Trinity Western, a private, fundamentalist Christian University in B.C. and New Brunswick’s Crandall University, also a fundamentalist place of learning, are a strong indication that discrimination is alive and well, even within the education system.
We know this has been part of our society for centuries. Intolerance, homophobia biphobia, transphobia and discrimination of all sorts should not be part of Canadian life. The law tells us that we cannot discriminate and we realize this as Canadians. The fact these universities are not publicly funded should have no bearing on whether to allow religion to discriminate.
Religious freedom should be respected, but not if the tone and actions discriminate against a certain part in our society, in this case LGBTQ citizens. We like to believe in a civilized society, but we certainly have not experienced such a way of life in this world.
We hear and read about wars being fought, black people being abused and killed in the United States, poverty in our own country and the inequality of our aboriginal sisters and brothers, the treatment of those who are gay, lesbian, bisexual and transgender. We are appalled as thousands are starving and children are murdered in a school in Pakistan. When will the world listen as atrocities against humankind remain a threat to the well-being of millions around the Globe?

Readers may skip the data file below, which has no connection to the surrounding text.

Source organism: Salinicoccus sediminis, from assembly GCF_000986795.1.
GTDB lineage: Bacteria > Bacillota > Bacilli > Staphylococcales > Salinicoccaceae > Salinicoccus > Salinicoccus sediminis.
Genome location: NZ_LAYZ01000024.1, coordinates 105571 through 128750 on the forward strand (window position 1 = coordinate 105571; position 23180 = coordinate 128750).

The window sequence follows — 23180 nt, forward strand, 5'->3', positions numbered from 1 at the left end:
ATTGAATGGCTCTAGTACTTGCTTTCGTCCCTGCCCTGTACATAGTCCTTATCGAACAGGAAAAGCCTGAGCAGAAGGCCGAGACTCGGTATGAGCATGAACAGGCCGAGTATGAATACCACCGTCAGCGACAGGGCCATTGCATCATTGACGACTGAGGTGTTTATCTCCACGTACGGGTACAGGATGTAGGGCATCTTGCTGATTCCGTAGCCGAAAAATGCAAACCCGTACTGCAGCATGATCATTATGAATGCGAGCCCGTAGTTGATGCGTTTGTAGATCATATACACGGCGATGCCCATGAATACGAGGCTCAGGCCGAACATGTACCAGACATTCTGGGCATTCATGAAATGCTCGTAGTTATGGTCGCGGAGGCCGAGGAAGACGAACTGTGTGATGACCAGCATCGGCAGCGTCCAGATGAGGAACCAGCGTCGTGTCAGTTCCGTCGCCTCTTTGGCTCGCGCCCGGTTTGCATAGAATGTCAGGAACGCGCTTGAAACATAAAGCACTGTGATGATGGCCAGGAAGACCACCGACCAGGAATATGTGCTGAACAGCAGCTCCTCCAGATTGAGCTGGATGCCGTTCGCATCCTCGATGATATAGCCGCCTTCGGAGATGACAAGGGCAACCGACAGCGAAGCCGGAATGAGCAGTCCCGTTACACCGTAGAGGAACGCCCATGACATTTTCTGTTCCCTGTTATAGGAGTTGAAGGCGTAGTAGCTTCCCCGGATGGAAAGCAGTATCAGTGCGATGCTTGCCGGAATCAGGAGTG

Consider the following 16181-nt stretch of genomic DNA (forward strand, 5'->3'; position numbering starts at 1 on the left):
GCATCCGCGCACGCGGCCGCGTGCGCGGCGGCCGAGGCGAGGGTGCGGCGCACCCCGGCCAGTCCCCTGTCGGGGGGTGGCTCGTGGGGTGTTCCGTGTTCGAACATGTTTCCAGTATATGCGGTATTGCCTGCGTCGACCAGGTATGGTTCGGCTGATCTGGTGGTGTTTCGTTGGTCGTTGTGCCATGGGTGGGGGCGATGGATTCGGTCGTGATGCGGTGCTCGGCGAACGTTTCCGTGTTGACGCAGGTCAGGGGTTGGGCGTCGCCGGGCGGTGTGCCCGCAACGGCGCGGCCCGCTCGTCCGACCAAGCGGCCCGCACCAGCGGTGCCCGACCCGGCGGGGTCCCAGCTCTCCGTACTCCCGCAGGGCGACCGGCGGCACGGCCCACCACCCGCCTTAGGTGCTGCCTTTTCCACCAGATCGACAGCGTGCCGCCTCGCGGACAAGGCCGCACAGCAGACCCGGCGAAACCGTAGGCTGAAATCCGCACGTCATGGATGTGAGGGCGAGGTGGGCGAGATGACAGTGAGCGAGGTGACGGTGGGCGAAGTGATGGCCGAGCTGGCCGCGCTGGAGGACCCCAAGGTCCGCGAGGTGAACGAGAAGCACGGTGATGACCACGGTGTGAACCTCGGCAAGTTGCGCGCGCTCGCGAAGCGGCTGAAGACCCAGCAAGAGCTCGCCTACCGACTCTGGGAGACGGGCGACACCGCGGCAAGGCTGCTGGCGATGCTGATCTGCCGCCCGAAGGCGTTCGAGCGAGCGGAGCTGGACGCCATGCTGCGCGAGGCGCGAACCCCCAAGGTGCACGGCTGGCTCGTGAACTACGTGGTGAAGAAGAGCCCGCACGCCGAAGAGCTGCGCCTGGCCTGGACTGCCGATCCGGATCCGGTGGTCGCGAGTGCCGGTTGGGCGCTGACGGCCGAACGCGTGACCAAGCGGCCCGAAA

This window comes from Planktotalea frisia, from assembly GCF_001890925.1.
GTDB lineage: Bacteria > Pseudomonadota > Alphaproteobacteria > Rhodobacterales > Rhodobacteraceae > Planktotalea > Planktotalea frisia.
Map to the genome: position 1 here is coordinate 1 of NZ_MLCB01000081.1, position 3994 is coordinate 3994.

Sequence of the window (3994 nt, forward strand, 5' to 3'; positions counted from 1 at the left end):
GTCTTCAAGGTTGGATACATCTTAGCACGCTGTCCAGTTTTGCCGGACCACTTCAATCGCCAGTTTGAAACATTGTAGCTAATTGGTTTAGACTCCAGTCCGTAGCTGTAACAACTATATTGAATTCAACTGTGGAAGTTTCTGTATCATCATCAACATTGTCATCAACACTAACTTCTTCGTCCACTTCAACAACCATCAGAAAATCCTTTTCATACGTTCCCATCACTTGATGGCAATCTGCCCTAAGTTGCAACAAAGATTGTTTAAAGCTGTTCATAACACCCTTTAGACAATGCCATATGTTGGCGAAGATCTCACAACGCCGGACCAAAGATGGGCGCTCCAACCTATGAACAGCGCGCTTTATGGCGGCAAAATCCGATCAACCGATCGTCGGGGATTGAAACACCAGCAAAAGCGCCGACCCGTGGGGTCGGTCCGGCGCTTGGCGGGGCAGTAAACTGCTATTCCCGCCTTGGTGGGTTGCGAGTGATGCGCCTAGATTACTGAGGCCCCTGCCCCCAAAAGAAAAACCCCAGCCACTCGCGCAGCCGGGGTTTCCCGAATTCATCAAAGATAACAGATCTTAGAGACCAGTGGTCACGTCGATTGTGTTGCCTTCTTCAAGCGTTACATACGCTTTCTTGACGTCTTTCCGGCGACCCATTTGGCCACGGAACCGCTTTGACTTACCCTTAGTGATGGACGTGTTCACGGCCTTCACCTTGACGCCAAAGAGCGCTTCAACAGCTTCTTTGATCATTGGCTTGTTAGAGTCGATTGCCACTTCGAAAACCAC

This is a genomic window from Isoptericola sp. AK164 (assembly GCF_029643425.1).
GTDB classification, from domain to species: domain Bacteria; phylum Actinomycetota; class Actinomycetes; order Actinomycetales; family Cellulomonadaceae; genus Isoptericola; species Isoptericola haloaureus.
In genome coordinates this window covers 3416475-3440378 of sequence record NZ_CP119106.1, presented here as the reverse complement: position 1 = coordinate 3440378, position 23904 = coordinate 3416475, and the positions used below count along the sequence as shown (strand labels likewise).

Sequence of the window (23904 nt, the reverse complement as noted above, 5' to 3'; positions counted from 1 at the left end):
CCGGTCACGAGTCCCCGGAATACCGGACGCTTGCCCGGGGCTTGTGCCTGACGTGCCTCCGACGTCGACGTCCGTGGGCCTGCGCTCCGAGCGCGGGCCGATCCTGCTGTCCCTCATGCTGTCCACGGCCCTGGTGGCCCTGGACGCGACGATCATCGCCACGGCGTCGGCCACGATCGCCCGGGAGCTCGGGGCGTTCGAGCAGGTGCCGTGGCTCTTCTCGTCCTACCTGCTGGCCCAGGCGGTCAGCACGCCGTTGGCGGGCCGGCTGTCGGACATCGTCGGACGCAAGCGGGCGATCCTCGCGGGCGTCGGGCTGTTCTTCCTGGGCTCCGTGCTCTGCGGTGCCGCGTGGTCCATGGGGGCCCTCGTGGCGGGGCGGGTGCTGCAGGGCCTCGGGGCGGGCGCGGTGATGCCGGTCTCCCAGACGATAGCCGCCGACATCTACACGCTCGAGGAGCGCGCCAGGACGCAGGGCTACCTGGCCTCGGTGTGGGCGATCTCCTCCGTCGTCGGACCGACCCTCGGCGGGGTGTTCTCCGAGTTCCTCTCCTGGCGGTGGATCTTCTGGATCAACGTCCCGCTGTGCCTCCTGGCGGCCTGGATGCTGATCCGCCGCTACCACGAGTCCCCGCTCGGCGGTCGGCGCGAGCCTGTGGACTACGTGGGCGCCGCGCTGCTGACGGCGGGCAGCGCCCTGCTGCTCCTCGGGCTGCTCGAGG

In Canada poverty has not been eradicated. No, we have not learned from history and seem determined to continue on this path. If we live in the hope that we will see an accepting, peaceful and loving society, then we must educate, raise awareness of our differences and rid the world of judging others.
The world’s religions bear much of the blame as they constantly judge members of the LGBTQ community world-wide. Evangelists in the United States pour money into countries, such as Uganda and others where anti-homosexuality bills are the norm. The present Pope has spoken conciliatory words about gays, but at the same time Catholic Church officials have reiterated that church doctrine will not change. In other words the embrace will not happen.
The Donald Trumps and Vladimir Putins of this world add to the warring, the tough measures and the rhetoric that pit one against the other. We need positive action, not meaningless promises. So it is with discrimination, take the fire out of it and eliminate the crimes in our society and then perhaps we will see the world’s religions embrace us and know that we are who we are.
Worried about empty pews? Well, being of narrow mind will certainly not be beneficial. This is where I say, “Open your hearts.” Discrimination is the gravest error of our time.
Somehow the world must take responsibility, as should each one of us, and hopefully achieve a world order where we all live in peace, with respect and dignity. The light at the end of the tunnel must shine brighter and we must make haste to work towards an equal society where all benefit, where each and every one will know that human rights are respected.
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Gerard Veldhoven is a longtime activist for the lesbian, gay, bisexual and transgender community. His column appears Wednesdays in The News.